HC Deb 05 March 1805 vol 3 cc709-10

On the motion that the Speaker do leave the chair; in order to go into a committee op the salt duty bill,

Mr. Johnstone

rose, not, he said to-repeat the general arguments on this measure, which the house had heard so forcibly urged yesterday, but to call the attention of gentlemen to the operation of the salt tax in Scotland. When this tax was imposed in 1795, it was reduced in Scotland from 6s. 6d. to 4s. per bushel. This reduction took place in consequence of a consideration of the peculiar circumstances of the people of that country. Now, he wished to understand how it was proposed to draw the additional tax contained in this bill from a country so circumstanced. If in 1795 it was incapable of paying more than 4s. per bushel, why was it now deemed capable of affording 9s.? Considering, indeed, the situation of Scotland fully and fairly, it was his opinion that it. would be much wiser to remit the salt duty in that country altogether. That duty produced but 47,0001. per annum, and there was a bounty allowed from the excise amounting to 29,000l. which, with a considerable; bounty from the customs, exceeded the produce of the tax. For these reasons, he submitted, that a repeal of the duty as to Scotland would be not less advantageous, to the revenue than to the people of Scotland. If so, then, bow could ministers justify the imposition of a farther salt tax upon that country?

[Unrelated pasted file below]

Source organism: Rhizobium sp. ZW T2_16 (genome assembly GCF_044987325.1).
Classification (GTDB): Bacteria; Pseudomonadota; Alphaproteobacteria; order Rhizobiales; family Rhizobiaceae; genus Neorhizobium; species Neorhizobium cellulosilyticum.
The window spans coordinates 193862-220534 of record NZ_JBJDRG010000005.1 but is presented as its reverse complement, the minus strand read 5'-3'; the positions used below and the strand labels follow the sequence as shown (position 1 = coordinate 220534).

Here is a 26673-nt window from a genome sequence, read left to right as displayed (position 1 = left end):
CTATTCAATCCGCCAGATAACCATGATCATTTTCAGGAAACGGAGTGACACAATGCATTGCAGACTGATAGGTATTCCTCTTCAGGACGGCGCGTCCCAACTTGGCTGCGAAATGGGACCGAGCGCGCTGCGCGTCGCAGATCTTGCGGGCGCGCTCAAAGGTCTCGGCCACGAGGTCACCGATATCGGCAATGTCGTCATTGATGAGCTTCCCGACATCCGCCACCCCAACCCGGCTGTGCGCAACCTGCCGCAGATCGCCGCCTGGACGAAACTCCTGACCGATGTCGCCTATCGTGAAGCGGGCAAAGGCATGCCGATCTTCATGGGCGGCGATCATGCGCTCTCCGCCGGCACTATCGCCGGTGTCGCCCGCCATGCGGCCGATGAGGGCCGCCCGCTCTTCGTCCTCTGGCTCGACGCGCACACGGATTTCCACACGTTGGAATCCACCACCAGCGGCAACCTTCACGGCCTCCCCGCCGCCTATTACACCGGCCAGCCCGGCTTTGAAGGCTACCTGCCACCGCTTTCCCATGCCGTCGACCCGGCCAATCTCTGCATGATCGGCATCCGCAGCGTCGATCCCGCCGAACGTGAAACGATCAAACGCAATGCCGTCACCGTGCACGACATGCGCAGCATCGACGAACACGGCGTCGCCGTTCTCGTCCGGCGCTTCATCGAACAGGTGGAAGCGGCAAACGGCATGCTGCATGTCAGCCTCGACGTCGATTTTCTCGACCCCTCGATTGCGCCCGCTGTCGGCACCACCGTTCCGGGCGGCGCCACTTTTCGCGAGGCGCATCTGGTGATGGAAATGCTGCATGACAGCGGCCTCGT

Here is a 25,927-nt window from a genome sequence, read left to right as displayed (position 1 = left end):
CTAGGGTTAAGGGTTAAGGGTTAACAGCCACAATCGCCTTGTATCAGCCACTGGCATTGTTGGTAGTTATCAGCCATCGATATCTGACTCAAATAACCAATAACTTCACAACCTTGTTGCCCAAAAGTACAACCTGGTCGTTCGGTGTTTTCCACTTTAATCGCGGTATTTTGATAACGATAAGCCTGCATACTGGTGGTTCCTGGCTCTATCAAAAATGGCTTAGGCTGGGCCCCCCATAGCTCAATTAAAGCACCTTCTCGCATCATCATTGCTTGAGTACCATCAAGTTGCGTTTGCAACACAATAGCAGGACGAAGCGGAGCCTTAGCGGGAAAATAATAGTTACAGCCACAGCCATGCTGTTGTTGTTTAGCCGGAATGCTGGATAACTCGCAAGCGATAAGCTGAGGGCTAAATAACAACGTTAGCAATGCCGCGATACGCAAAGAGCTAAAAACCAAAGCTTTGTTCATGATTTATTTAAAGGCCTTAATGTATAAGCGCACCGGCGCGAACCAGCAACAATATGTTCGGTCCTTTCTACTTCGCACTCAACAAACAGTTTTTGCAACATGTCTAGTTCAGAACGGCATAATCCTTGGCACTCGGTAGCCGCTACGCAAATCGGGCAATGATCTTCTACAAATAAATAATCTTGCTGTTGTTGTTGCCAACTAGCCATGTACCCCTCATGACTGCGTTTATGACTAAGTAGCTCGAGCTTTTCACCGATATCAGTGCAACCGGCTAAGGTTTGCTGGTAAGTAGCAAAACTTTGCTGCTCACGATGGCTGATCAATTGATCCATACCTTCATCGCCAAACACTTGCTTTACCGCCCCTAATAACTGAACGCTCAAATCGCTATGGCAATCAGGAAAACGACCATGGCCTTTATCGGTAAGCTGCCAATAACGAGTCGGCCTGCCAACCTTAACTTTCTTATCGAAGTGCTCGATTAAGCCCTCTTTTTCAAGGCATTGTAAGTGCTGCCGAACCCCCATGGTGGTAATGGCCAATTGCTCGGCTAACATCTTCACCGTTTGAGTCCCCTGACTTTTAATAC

Mr. Huskisson

stated the reason for the former reduction of the salt tax in favour of Scotland to be this, that as the Scotch people manufactured their salt from sea water, they were subject to an increased expence for fuel. On that account this allowance was made, which it was still proposed to continue, and he contended, there, fore, that the people of Scotland had no reason to complain. As to the produce of the revenue arising from the salt duty in Scotland contrasted with the bounty, he admitted that it was not considerable; but then its reduced amount proceeded from the frauds that were known to exist, and the smuggling with Ireland, If, however, the hon. gent., would look into the, bill before the house, he would see that such provisions were introduced into it as were calculated effectually to prevent those frauds in future.—A. division took place upon the motion, ayes, 128; noes, 58 5 rnajority,70.